What happens when the survival and fatality rates for a disease are reversed? That’s what’s happened with Chronic Myelogenous Leukemia (CML), a rare slow-growing bone marrow and blood cancer. The ground-breaking development of targeted drug therapies means CML has evolved from a nearly always terminal cancer to a treatable, chronic illness for most patients.
Understanding how remarkable this change is requires understanding what newly diagnosed patients faced prior to 2001. For patients older than 40 the main therapy was interferon, which prolonged life for about a year in a small percentage of patients. Younger patients were treated with bone marrow transplants. While it stopped the disease for some, the process also had a death rate in the first year of 25 to 50 percent of those diagnosed.
The primary person behind this change is Dr. Brian Druker , an oncologist at Oregon Health and Science University, and a winner of the Lasker-DeBakey Clinical Medical Research Award, often called the “American Nobel Prize.” He discussed the breakthrough in a New York Times interview.
“When I started my training in the 1980s, you rarely cured people. You felt, 'if I can give my patient extra time, I’ve been successful.' But I could see there was a transformation of cancer treatment on the horizon thanks to breakthroughs in biochemistry and genomics. I wanted to be part of that, which is why I was a physician-researcher.”
Druker added, “So I started my laboratory career studying the regulation of cell growth — what turns the switch on, what helps it shut down. And that’s how [targeted therapy] is different from earlier chemotherapies, which basically poisoned every cell in the body in an attempt to kill the cancer. [Targeted therapy] turned off the light switch and only killed the cancer cells.”
While this new cancer treatment has been designated by some, including Newsweek magazine, as “the closest thing we have to a cure for cancer,” the fact of life for patients is that this is still cancer and is not cured. Expensive, highly specialized medical care, regular measurement of treatment response and considerable lifestyle changes come along with the disease, and patients are vulnerable to advanced and fatal forms of the disease through genetic mutations and other factors.
Newly diagnosed patients, still absorbing the shock of learning they have cancer, often find medical professionals reassuring them and describing a disease that is “treated with a pill.” This can lead to problems, as described by Greg Stephens, executive director of The National CML Society. “This is NOT the diabetes of Cancer! One of the biggest dangers we see in our community, and the healthcare community for that matter, has been complacency.”
Stephens went on, “The advent of (targeted drug therapies) has taken a disease that once had a very short lifespan, and made it one that is highly treatable in most cases. Again, most cases. The danger comes when nonchalance finds its way into how we, as CML families, view the disease, and even more so when the community we rely on for care doesn't see this as something that serious. Every person's journey is unique and it has its own subtleties. As an organization, we want the public to know that CML, although highly treatable in today's world, is still a very serious matter and needs to be addressed accordingly.”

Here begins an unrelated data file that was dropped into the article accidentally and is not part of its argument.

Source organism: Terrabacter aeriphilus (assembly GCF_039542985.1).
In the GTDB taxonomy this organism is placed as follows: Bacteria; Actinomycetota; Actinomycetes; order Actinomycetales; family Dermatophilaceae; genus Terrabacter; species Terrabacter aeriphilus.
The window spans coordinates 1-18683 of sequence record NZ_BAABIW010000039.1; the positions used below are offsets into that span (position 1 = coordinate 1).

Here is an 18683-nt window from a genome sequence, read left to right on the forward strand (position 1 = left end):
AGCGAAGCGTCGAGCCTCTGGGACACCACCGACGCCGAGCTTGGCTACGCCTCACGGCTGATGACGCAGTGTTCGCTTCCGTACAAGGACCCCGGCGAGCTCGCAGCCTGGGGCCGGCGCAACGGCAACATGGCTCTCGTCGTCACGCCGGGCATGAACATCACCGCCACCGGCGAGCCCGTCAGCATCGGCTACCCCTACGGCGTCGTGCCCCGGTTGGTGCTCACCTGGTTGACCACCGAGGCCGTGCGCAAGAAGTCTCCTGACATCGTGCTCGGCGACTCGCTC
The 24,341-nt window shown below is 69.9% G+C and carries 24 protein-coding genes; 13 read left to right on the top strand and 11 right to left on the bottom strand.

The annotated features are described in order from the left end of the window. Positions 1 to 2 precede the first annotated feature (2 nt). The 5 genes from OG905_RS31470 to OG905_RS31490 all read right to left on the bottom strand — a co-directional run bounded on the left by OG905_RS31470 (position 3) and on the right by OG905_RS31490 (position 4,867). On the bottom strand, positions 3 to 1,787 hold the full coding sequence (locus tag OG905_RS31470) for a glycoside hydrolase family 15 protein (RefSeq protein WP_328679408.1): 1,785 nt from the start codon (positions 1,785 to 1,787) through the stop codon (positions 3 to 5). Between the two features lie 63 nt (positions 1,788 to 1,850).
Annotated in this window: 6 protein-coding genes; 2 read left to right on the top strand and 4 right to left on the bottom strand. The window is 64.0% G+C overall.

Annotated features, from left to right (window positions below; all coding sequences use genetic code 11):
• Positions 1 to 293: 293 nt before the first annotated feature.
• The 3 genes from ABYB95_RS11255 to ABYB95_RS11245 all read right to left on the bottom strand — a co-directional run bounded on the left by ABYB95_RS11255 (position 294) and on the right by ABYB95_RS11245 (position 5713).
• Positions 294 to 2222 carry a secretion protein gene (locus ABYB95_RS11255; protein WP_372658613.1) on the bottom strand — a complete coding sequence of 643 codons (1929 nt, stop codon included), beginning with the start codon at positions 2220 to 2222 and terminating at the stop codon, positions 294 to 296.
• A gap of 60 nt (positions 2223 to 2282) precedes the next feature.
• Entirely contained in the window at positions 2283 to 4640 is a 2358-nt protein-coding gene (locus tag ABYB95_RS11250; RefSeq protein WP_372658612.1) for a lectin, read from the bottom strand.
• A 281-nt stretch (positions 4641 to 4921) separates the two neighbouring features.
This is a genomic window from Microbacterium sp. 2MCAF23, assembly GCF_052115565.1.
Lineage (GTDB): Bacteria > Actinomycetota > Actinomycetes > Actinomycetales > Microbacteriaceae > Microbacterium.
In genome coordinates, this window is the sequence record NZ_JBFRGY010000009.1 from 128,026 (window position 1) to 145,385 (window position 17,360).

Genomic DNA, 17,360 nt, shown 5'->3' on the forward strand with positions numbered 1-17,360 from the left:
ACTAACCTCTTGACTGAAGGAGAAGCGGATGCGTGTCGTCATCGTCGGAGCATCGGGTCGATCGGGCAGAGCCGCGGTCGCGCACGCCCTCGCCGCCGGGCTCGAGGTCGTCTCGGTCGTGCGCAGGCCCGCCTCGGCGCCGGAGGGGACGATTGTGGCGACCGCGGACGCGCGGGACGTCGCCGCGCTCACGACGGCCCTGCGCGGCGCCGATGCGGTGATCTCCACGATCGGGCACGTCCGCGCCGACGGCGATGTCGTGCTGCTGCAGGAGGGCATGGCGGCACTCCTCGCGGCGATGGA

While only about 5, 000 new cases of CML are diagnosed each year in the U.S., because those patients are now expected to live nearly normal lifetimes, the number of people living with CML is climbing. There are about 25,000 people with CML in the US in 2011, but that number will grow to some 75,000 in the next ten years and continue to go up from there. Patient education needs have changed from learning how to plan for final days to learning how to live with the rigors of managing, monitoring and living with the disease, as well as treatment side effects, throughout their lives.
To meet the growing information and support needs of these patients, the National CML Society launched a comprehensive website and portal serving patients living in the United States and its territories on Jan. 22, 2011. The site serves as a central information hub where patients, caregivers and medical professionals can connect, share information and support each other.
Services include local support meetings, news feeds of the latest clinical developments, resource directories and more. What makes the site truly unique is the “Ask the CML Experts” service which enables patients to submit questions which are answered by a hematology/oncology nurse specializing in CML in conjunction with a panel of physicians who specialize in this disease, many of whom are world renowned experts who contribute regularly to the top clinical studies, journals and conferences.
CML patients make up just one group of cancer patients whose survival rates are now higher than ever before. The National Cancer Institute projects that the number of cancer survivors in the United States alone will grow from 13.8 million over the next 10 years to 18.1 million by 2020, creating a strong need for new educational programs, support services and more for millions of people.
National CML Society: